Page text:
In this blog, we are going to see the introduction to generative adversarial networks (GAN) and cGAN. A generative adversarial network is a class of machine learning frameworks for training generative models. Generative models create new data instances that resemble the training data.
Given a training set, a GAN learns to generate new data with the same statistics as the training set. GANs depend on the training loss of the model, the model tries to minimize loss to generate as real images as possible.
Table of content
- What is GAN and How does it work?
- What is Conditional GAN?
- Advantages of cGAN
- Pictorial explanation
- What is GAN and How does it work?
GAN is a generative model which achieves a high level of realism by pairing a generator with a discriminator.
The generator learns to produce the target output, while the discriminator learns to distinguish true data from the output of the generator.
To give you an analogy, the generator tries to fool the discriminator, and the discriminator tries to keep from being fooled.
Initially, we train the discriminator with a known dataset. The training involves presenting the discriminator with samples from the training dataset until it achieves acceptable accuracy. Then, the generator trains based on if it is successful in fooling the discriminator. Typically, the generator is fed with randomized input that is sampled from a predefined latent space (e.g a multivariate normal distribution). Consequently, the output generated by the generator is evaluated by the discriminator.
- Generator network -Takes as input random vector, and decodes it into a synthetic image
- Discriminator network – Takes as input an image, and predicts whether the image came from the training set or was created by the generator network.
(Citation: Deep learning with python by Francois Chollet)
GANs rely on back-propagation on both networks to minimize the errors so that the generator produces better images, while the discriminator becomes most skilled at flagging synthetic images. Typically, the discriminator is a convolution neural network, and the generator is a deconvolutional neural network.
Although originally proposed as a form of a generative model for unsupervised learning, GANs have also proven useful for supervised learning and reinforcement learning.
- What is a Conditional GAN?
A conditional generative adversarial network, or cGAN for short, is a type of GAN that involves the conditional generation of images by the generator model.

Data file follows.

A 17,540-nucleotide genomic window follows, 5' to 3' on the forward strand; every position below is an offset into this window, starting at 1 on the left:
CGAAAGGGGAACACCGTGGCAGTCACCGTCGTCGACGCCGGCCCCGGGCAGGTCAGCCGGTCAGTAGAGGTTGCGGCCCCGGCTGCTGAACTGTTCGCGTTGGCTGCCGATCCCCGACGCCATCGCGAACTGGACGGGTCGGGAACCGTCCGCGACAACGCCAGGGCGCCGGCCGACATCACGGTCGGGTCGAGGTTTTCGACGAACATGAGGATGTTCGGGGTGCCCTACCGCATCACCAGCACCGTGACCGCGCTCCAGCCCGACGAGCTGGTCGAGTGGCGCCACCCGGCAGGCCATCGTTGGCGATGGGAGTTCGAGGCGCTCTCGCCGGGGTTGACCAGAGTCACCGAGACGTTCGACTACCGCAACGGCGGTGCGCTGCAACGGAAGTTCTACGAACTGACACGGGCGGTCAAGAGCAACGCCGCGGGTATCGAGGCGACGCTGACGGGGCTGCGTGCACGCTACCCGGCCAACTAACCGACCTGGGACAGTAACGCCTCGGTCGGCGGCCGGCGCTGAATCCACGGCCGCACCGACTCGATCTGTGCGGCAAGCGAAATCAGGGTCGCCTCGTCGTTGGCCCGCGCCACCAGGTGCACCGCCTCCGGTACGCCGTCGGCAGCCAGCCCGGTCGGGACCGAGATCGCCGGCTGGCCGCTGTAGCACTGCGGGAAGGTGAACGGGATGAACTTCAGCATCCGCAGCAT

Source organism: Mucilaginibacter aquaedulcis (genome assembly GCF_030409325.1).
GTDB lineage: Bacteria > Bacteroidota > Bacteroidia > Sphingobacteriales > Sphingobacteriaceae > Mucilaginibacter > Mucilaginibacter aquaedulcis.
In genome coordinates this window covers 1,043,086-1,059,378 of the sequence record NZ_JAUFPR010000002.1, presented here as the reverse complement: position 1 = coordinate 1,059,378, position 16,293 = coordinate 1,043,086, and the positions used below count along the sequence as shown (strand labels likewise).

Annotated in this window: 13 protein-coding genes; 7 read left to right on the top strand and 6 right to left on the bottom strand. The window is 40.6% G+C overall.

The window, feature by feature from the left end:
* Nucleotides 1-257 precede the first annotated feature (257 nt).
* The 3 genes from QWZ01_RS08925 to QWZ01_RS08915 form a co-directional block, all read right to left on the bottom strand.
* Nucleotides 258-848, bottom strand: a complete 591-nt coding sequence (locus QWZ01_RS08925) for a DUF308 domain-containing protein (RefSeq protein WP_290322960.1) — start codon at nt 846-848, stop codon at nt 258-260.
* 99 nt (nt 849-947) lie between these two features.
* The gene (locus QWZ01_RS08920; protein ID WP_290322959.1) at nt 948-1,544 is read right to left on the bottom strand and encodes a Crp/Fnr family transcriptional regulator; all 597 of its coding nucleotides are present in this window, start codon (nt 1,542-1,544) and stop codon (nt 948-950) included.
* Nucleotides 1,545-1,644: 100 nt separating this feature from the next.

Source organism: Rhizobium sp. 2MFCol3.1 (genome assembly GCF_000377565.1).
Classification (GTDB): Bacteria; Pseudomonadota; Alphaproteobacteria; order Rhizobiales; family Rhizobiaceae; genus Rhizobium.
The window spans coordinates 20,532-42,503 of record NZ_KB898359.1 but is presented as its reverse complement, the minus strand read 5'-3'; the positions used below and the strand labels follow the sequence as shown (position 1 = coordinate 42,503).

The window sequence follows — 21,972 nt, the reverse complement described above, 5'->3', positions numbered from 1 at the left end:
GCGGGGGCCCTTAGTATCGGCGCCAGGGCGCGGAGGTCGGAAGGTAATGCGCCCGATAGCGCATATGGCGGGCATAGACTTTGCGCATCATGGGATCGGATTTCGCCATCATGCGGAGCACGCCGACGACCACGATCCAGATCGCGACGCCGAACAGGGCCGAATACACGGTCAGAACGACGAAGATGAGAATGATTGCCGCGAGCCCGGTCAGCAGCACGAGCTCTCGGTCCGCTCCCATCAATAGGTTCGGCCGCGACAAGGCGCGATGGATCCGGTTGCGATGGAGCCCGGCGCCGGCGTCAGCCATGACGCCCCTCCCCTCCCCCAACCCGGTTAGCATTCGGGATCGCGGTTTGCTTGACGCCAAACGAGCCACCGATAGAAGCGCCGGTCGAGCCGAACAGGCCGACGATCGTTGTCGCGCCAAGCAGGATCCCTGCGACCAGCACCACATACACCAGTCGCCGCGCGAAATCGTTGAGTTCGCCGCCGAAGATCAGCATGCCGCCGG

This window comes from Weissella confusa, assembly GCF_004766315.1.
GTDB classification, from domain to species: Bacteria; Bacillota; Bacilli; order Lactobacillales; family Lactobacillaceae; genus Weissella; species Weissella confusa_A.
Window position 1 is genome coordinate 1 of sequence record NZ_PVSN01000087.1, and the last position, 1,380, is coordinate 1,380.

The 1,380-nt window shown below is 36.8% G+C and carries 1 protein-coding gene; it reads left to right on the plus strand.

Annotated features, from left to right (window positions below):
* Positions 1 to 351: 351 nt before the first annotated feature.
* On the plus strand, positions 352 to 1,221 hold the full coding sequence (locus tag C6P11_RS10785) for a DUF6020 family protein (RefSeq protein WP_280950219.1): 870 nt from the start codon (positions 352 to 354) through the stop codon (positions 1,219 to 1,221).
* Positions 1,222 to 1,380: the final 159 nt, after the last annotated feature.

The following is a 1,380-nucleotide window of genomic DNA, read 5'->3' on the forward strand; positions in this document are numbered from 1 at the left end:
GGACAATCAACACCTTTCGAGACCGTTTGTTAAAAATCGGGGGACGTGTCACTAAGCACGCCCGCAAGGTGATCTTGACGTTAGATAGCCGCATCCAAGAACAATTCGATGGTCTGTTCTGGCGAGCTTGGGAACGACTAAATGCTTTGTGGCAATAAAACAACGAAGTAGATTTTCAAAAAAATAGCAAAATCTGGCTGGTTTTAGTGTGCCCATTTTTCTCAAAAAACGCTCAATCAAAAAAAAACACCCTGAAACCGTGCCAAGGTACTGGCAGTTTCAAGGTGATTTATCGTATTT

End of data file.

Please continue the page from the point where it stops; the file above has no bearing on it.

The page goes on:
In our previous section, we have explored GANs where we have no control over the type of output that is being produced. Unlike most generative network architectures, cGANs are not completely unsupervised in their training methods. These cGAN network architectures require some kind of class labels or labeled data to perform the desired action. Let us understand the difference between a simple GAN architecture and a cGAN architecture with some mathematical formulas. Firstly, let us explore the mathematical expression for the GAN structure, as shown below.
With a minor modification to our previous formula of the simple GAN architecture, we have now added a y-label to both the discriminator and the generator network. By converting the previous probabilities into conditional probabilities with the addition of the 'y'-labels, we can ensure that the training generator and discriminator networks are now trained only for the respective label. Hence, we can send a particular input label and receive the desired output from the generative network once the training procedure is complete.
Both the generator and discriminator networks will have these labels assigned to them during the training process. Hence, both these networks of the cGAN architecture are trained conditionally such that the generator generates only outputs similar to the expected label output, while the discriminator model ensures to check if the generated output is real or fake alongside checking if the image matches the particular label.
- Advantages of cGANs
By providing additional information to the model, we get two benefits:
- Convergence will be faster. Even the random distribution that the fake images follow will have some pattern.
- You can control the output of the generator at test time by giving the label for the image you want to generate.
- Explanation with picture
If that was confusing, consider this example for gaining more understanding:
Suppose you train a GAN on hand-written digits (MNIST dataset). You normally cannot control what specific images the generator will produce. In other words, there is no way you can request a particular digit image from the generator.
This is where the cGANs come in as we can add an additional input layer of one-hot-encoded image labels. This additional layer guides the generator in terms of which image to produce.
The input to the additional layer can be a feature vector derived from either an image that encodes the class or a set of specific characteristics we expect from the image.
Conditional generative adversarial networks are not strictly unsupervised learning algorithms because they require labeled data as input to the additional layer.
- Use cases of cGANs
- Image-to-image translation
- Text to image synthesis
- Video generation
- Convolutional face generation